The tickets had sold out nearly immediately, without my inclusion in the possession or purchase of any of them. I was working for the Okanagan Hockey School at the time, a school that boasts many NHL alumni as instructors and/or part owners. They happened to have an in with the orientation camp, and were able to get some of the instructors free passes to the practices. I immediately snapped 2 passes up to the sold out event. After work, my brother and I zipped down to Prospera place to take our seats, my old Gretzky LA Kings jersey and Sharpie marker in tow. We managed to catch the players just heading out onto the ice, so we decided to see if a few of them would autograph some stuff for us. First out of the gate was Martin Brodeur, pretty much the best goaltender in the world at the time, and pretty high in the all-time record books. When we asked him to sign, he shrugged us, and the other people standing by the gate, right off. I didn’t think much of it, thinking, “well it’s just a practice, no big deal. He’s got all that goalie gear on anyways, it’s probably going to be a huge hassle for him anyways. ” Following up Brodeur were Ed Jovanovski, Todd Bertuzzi, and the other TWO goalies, Marty Turco and Roberto Luongo. ALL of which put down their gloves and sticks, and signed stuff for a few minutes until everyone was content. I decided to think less of Martin Brodeur after that moment.
After heading back to our ticketed seats, a friend who we had ended up sitting near advised me to look to my right. Heeding the advice, I turned my head, and who would I see, but “The Great One,” himself. Yes, by all modern calendars, I was 22 years old at the time, but in that moment, I was no more than 10 years old again. Wayne.was.here. And I could see him. I could have thrown something at him if I wanted. He was sitting in the stands, with his cronies (Kevin Lowe and company), taking notes or something. Realizing the current environment was no place to make a scene, I decided to keep a watchful eye on his every move, as to not be eluded ( for those wondering, I do not enjoy being eluded). The ice-session came to an end, and so did Wayne’s viewing. I really had no ideas as to what to do. They were sitting in a roped off area, and exited through the back. Wayne was escaping, and my already small window of opportunity was closing. I had nothing. I accepted it, and decided to take off, at least being happy I saw him, however unfulfilled I was truly feeling. As we made our way out, I took I noticed the “backstage” area, all roped off, with black curtains and everything. People were surrounding the guard rails, hoping to catch a glimpse of their heros. I also noticed people walking into the area with the same passes around their necks as ours; the only difference being theirs has “All Access” Sharpie marked on the bottom. I looked around my neck at my pass. I looked in my left hand containing a Sharpie marker. I realized I had one shot at his.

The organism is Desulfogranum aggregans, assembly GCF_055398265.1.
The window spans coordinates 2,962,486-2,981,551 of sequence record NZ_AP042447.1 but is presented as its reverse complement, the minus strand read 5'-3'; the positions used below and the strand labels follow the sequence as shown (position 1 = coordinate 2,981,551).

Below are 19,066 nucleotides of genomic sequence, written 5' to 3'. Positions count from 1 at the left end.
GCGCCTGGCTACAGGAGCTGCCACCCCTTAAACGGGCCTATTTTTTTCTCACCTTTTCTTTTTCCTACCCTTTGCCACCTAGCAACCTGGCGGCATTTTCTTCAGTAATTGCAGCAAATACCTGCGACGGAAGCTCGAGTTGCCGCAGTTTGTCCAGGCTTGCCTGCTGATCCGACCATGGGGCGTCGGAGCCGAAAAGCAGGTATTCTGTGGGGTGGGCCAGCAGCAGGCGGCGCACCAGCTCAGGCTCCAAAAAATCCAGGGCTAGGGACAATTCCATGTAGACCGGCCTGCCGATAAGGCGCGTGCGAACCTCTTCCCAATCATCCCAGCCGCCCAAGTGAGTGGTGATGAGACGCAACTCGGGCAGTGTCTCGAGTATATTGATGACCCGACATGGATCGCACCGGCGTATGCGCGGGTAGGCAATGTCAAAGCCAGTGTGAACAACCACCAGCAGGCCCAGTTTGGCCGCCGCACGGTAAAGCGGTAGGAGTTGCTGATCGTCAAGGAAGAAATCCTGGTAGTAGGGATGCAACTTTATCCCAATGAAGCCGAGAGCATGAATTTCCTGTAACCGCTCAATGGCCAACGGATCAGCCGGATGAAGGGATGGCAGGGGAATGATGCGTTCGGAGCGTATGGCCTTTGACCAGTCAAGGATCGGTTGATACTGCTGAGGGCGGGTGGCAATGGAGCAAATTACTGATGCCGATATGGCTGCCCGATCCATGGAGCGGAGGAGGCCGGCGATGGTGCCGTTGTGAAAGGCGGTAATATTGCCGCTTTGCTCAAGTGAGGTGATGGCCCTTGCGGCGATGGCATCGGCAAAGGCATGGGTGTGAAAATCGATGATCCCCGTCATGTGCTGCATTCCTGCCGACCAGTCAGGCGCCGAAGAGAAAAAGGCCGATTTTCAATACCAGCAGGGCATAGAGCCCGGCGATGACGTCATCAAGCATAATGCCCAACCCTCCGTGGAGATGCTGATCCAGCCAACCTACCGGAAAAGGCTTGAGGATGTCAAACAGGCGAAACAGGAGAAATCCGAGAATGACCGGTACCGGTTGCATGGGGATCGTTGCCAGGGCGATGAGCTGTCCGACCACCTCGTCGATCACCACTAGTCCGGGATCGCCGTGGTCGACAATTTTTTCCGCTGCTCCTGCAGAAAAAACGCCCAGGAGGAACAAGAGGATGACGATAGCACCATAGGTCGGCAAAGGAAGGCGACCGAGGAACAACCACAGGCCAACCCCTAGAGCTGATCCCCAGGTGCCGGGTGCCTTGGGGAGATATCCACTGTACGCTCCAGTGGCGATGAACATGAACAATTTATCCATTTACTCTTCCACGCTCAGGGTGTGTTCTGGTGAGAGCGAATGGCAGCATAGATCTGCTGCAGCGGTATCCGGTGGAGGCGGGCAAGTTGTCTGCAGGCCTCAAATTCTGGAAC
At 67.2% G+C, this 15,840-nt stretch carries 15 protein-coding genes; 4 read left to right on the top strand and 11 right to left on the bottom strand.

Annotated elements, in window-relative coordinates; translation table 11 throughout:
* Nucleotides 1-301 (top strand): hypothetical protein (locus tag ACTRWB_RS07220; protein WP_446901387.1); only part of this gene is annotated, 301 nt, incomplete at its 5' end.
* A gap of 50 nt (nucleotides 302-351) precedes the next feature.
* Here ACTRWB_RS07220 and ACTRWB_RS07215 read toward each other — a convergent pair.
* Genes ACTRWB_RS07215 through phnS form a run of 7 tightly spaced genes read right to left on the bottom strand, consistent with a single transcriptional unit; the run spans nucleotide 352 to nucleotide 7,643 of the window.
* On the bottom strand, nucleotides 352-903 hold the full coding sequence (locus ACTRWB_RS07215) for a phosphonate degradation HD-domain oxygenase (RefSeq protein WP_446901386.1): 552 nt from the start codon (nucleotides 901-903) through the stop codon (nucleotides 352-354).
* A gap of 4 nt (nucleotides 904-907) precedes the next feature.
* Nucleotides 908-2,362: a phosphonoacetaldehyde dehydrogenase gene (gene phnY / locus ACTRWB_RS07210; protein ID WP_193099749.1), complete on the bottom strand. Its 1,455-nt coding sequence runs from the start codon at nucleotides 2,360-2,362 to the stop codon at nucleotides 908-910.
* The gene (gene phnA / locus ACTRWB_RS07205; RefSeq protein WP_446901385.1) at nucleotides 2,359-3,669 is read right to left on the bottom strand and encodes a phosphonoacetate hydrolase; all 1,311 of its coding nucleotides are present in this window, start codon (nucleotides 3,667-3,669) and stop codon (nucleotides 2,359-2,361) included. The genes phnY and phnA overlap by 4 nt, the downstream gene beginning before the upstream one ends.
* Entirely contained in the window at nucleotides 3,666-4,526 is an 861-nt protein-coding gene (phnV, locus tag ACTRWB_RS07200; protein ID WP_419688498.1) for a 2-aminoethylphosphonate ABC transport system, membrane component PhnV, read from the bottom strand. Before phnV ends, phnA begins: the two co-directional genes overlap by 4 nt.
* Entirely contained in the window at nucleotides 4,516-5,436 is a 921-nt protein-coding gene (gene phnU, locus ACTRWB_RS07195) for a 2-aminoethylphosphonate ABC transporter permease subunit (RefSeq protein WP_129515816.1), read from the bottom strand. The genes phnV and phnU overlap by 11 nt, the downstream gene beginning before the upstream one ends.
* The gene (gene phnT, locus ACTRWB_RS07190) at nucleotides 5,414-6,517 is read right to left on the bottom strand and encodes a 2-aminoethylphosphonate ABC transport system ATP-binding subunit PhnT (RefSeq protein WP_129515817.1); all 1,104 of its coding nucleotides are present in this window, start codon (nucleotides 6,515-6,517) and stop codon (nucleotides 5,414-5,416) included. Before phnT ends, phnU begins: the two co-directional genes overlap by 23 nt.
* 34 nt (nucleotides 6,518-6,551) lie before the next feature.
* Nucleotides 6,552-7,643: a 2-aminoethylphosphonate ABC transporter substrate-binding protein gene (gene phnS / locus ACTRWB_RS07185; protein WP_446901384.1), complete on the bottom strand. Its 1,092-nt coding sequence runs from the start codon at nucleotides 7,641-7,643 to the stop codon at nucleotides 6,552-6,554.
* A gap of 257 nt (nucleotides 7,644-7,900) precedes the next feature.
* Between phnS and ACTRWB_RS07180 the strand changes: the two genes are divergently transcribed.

My brother and I ducked behind a corner and I quickly scribbled “All Access” at the bottom of our passes, in the closest handwriting facsimile I could muster. I managed to catch the attention of a lady heading in, and acted bewildered about the direction I was supposed to go, showing her my pass. She took a look at it, at me, and said, “come on, I’ll take you in.” My mouth said humble and appreciative things, and my mind stood in awe of what it had apparently just pulled off.
I tried my best not to act like an idiot and to try to make it seem like I was supposed to be back there. But it was tough. Everyone was back there, Iginla, St. Louis, Lecavalier, Yzerman, Bertuzzi, Sakic, Heatley, Nash, Smyth… everyone. It was incredible. Part of my blend-in technique was to see what catering had to offer. I noticed Ken Hitchcock at the table (cue the jokes), and decided to ask him how he could possibly narrow down this amount of talent to one team’s worth, over some veggies and dip. He didn’t really give me a straight answer. I asked Stevey Y how he liked Kelowna, to which he responded he wished he could live here. He, Iginla, St. Louis, Smyth and Lecavalier all signed my hat, all with smiles on their faces, all classy guys.
I found a place on the wall and decided just to hang out for a bit. That’s when I was again advised to turn my head, this time to the left. Wayne. I was back in the hunt. He was signing some sticks for some people. He finished up and was heading our way. I immediately started to draw up a mental game plan as to what my move was going to be, not that dis-similiar from the Mr. Bean episode were he meets the queen. I didn’t want to go into a thing about telling him he was my hero for all these years, yada yada… one part because surely he hears that everyday, another because as aforementioned I was trying not to look like an idiot, and another simply because of time. I was going to have mere moments to make contact. I decided on the handshake and autograph request, hopefully with coherent speech. Again, I knew I was only going to get one shot at this as well. Wayne ducked into a hallway. My heart sank momentarily, but then he came back out and was again headed in our direction. My heart was functioning again. This was it. I was in range. I made eye contact. I remember at that moment thinking I pictured him being taller. I stuck out my hand. Suprisingly and incredibly, he returned the shake, I think a little bewildered himself. I muttered, “Hi Wayne, can you sign my jersey?” or something of the likes. He replied, “um…hold on, I’ll be right back.” I agreed to the terms and faded back into the wall, hoping to reconvene in the near future. We waited. And waited. We hung out for a little while longer and started to get antsy. I found Pat Quinn and asked him haphazardly if Wayne was still around. Pat said Wayne took off. My heart nearly broke into a million pieces.
My brother and I took a de-briefing as to the events that had just taken place. We snuck into somewhere we weren’t allowed. We met the best hockey players in the world. I saw Wayne Gretzky, shook his hand, said something to him, and he even replied with a partial sentence to me. All in all, not a bad day. I went home all smiles. Sure Wayne blew me off, but I accomplished my goal and did meet my boyhood hero.
And that’s how I met Wayne Gretzky.
Ask my brother Rob if you don’t believe me.